This VFD and transformer is specialy made for each other. My new VFD uses pulse witdth modulation, instead of the stair step method. Thus i wont need this transformer.

          I guess you learn something new every day~!

          Edit

          Here is the drawing i found
          https://i.imgur.com/hoHYh6i.jpg
          Last edited by spikes2020; 11-29-17, 02:33 PM.

          Comment


            #6
            Originally posted by spikes2020 View Post
            I found some drawings, this thing is from like 1990 so the drawings are a bit old and were hard to find. It all makes sense now!

            It appears that there is a bypass 4160 strait to the motor. The "isolation transformer is to generate 2 feeds at different phase angles from each other that's why one is 'wye' and the other is a 'delta'. Then the VFD uses these 6 feeds to build a stair step wave form to the motor.

            This VFD and transformer is specialy made for each other. My new VFD uses pulse witdth modulation, instead of the stair step method. Thus i wont need this transformer.

            I guess you learn something new every day~!
            The wye and delta windings are to reduce input harmonics. Your "new" PWM output won't change that.
            You need to understand this important point before any money goes into the project.
            Si hoc legere scis nimium eruditionis habes.

            Comment


              #7
              Originally posted by Besoeker View Post
              The wye and delta windings are to reduce input harmonics. Your "new" PWM output won't change that.
              You need to understand this important point before any money goes into the project.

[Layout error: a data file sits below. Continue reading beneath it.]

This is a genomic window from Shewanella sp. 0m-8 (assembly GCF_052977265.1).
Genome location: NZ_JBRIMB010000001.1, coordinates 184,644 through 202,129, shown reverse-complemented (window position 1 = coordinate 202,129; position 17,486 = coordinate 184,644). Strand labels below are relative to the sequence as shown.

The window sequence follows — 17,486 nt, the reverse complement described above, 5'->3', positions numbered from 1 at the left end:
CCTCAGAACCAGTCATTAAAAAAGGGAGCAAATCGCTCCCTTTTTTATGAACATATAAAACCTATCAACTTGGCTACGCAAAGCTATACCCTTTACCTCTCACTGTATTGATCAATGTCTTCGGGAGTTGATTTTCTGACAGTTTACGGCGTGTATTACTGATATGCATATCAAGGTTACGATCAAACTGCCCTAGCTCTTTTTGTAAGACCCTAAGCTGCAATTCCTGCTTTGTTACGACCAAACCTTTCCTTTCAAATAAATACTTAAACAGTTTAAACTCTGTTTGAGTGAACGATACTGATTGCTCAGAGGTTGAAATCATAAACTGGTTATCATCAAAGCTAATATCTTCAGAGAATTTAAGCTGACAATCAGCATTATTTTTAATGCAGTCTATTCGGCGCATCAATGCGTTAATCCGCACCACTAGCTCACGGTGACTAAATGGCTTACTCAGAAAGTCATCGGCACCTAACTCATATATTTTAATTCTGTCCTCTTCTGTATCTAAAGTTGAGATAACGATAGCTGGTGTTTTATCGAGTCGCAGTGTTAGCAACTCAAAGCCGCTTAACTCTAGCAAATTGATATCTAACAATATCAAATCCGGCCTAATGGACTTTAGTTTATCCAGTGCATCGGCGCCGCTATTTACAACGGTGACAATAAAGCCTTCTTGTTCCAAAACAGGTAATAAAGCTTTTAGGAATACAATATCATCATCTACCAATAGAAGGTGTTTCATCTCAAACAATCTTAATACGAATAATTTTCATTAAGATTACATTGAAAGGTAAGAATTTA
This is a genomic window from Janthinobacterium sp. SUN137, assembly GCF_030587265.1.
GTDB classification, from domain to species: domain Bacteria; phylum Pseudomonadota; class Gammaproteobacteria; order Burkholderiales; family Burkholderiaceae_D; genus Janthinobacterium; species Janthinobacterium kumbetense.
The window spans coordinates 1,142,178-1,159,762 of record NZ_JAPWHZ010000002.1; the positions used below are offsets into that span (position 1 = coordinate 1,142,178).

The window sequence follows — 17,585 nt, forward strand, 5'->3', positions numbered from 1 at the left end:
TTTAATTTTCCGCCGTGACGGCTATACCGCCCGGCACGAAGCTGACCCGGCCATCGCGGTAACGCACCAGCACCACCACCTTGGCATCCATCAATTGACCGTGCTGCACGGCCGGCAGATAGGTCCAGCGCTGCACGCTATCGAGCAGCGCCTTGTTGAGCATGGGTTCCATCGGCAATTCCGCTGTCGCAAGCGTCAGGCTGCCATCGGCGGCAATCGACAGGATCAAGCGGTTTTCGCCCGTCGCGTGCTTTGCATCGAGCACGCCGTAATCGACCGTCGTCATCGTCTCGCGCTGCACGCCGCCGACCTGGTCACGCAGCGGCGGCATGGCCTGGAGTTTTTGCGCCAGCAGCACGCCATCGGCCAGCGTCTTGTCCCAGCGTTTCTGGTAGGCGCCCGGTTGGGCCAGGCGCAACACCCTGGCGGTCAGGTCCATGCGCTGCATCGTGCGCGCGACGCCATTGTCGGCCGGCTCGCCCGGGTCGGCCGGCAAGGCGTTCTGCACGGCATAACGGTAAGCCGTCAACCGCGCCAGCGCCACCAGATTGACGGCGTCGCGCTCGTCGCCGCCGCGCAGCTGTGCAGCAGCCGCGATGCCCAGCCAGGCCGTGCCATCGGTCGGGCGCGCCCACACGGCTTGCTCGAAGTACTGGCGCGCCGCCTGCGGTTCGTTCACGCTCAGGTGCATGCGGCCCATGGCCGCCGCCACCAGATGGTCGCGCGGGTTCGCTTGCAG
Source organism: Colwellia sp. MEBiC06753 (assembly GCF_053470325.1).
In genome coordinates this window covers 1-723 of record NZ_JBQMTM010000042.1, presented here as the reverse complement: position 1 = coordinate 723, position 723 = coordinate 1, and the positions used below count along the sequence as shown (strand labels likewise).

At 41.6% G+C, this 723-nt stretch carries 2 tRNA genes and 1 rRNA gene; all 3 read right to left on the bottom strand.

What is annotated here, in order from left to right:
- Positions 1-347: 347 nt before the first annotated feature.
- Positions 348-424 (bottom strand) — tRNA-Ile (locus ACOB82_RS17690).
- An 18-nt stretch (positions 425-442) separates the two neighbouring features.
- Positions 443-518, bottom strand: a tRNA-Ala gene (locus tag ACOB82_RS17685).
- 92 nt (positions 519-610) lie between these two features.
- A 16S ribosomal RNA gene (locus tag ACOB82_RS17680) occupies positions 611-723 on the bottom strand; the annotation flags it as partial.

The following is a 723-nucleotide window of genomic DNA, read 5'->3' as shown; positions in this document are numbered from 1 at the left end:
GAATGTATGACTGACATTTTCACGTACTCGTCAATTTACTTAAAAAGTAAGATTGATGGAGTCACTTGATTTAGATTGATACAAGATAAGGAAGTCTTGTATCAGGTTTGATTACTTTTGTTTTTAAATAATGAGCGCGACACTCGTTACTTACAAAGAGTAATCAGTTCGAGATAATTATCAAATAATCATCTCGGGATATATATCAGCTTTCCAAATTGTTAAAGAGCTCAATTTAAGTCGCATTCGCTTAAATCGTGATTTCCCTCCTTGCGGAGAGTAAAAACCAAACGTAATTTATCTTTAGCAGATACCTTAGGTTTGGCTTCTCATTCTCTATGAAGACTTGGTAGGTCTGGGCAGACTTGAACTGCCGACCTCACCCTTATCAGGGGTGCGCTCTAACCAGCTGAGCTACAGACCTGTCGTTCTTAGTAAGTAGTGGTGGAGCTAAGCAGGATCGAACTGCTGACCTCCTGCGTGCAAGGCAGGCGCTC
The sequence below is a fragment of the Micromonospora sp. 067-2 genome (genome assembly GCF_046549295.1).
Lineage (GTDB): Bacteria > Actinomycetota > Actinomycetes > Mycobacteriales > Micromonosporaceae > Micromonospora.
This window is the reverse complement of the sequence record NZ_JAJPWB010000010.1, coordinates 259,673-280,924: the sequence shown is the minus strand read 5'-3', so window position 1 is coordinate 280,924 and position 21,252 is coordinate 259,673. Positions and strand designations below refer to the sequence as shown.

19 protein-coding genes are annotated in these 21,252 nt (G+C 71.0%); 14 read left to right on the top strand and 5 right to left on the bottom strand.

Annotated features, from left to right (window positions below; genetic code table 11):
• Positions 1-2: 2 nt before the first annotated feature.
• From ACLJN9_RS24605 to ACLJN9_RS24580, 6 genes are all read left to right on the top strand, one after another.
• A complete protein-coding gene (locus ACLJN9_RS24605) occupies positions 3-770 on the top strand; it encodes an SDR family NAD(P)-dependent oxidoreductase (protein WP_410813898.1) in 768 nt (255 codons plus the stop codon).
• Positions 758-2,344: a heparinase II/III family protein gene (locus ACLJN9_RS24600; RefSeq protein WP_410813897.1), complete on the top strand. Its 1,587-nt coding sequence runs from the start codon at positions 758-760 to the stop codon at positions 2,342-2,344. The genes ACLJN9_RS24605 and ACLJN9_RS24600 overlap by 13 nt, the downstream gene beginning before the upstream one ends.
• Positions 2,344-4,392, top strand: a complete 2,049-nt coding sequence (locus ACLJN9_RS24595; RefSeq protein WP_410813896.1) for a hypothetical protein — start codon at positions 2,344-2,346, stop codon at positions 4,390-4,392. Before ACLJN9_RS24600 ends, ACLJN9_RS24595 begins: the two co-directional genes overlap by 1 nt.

I see what your saying the wye/delta wingdings are to reduce the harmonics interceded on the input side of the transformer. I would assume that isn't as bad if the drive is designed correctly with internal capacitors and filters. Also we have an 35MW electric arc furnace so it wont be the largest generator.

              Comment


                #8
                Originally posted by spikes2020 View Post
                I see what your saying the wye/delta wingdings are to reduce the harmonics interceded on the input side of the transformer. I would assume that isn't as bad if the drive is designed correctly with internal capacitors and filters. Also we have an 35MW electric arc furnace so it wont be the largest generator.
                I don't know what your drive configuration is. Most VFDs comprise an input rectifier, six pulse for the most part, twelve pulse for larger units, a DC link filter, and a PWM output stage.
                Si hoc legere scis nimium eruditionis habes.

                Comment


                  #9